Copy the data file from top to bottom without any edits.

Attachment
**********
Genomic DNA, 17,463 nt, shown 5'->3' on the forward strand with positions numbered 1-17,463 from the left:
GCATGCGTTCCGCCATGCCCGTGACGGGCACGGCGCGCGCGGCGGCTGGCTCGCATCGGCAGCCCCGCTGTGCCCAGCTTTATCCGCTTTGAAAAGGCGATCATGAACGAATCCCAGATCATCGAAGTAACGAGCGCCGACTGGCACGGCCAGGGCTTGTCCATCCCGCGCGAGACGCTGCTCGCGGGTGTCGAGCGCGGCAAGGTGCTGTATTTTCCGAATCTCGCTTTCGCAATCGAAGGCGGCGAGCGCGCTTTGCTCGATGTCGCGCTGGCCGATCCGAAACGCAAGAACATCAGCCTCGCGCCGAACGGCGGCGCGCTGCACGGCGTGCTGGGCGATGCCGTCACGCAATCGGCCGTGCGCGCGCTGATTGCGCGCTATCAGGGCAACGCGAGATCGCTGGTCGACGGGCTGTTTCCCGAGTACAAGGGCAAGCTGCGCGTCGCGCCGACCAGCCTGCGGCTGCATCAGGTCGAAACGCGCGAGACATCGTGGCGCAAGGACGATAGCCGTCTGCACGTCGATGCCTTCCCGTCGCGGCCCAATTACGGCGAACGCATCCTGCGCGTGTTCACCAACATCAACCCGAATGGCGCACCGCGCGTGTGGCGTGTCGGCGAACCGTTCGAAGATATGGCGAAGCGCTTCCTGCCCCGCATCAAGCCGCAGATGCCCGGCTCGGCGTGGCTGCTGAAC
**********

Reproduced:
Genomic DNA, 17,463 nt, shown 5'->3' on the forward strand with positions numbered 1-17,463 from the left:
GCATGCGTTCCGCCATGCCCGTGACGGGCACGGCGCGCGCGGCGGCTGGCTCGCATCGGCAGCCCCGCTGTGCCCAGCTTTATCCGCTTTGAAAAGGCGATCATGAACGAATCCCAGATCATCGAAGTAACGAGCGCCGACTGGCACGGCCAGGGCTTGTCCATCCCGCGCGAGACGCTGCTCGCGGGTGTCGAGCGCGGCAAGGTGCTGTATTTTCCGAATCTCGCTTTCGCAATCGAAGGCGGCGAGCGCGCTTTGCTCGATGTCGCGCTGGCCGATCCGAAACGCAAGAACATCAGCCTCGCGCCGAACGGCGGCGCGCTGCACGGCGTGCTGGGCGATGCCGTCACGCAATCGGCCGTGCGCGCGCTGATTGCGCGCTATCAGGGCAACGCGAGATCGCTGGTCGACGGGCTGTTTCCCGAGTACAAGGGCAAGCTGCGCGTCGCGCCGACCAGCCTGCGGCTGCATCAGGTCGAAACGCGCGAGACATCGTGGCGCAAGGACGATAGCCGTCTGCACGTCGATGCCTTCCCGTCGCGGCCCAATTACGGCGAACGCATCCTGCGCGTGTTCACCAACATCAACCCGAATGGCGCACCGCGCGTGTGGCGTGTCGGCGAACCGTTCGAAGATATGGCGAAGCGCTTCCTGCCCCGCATCAAGCCGCAGATGCCCGGCTCGGCGTGGCTGCTGAAC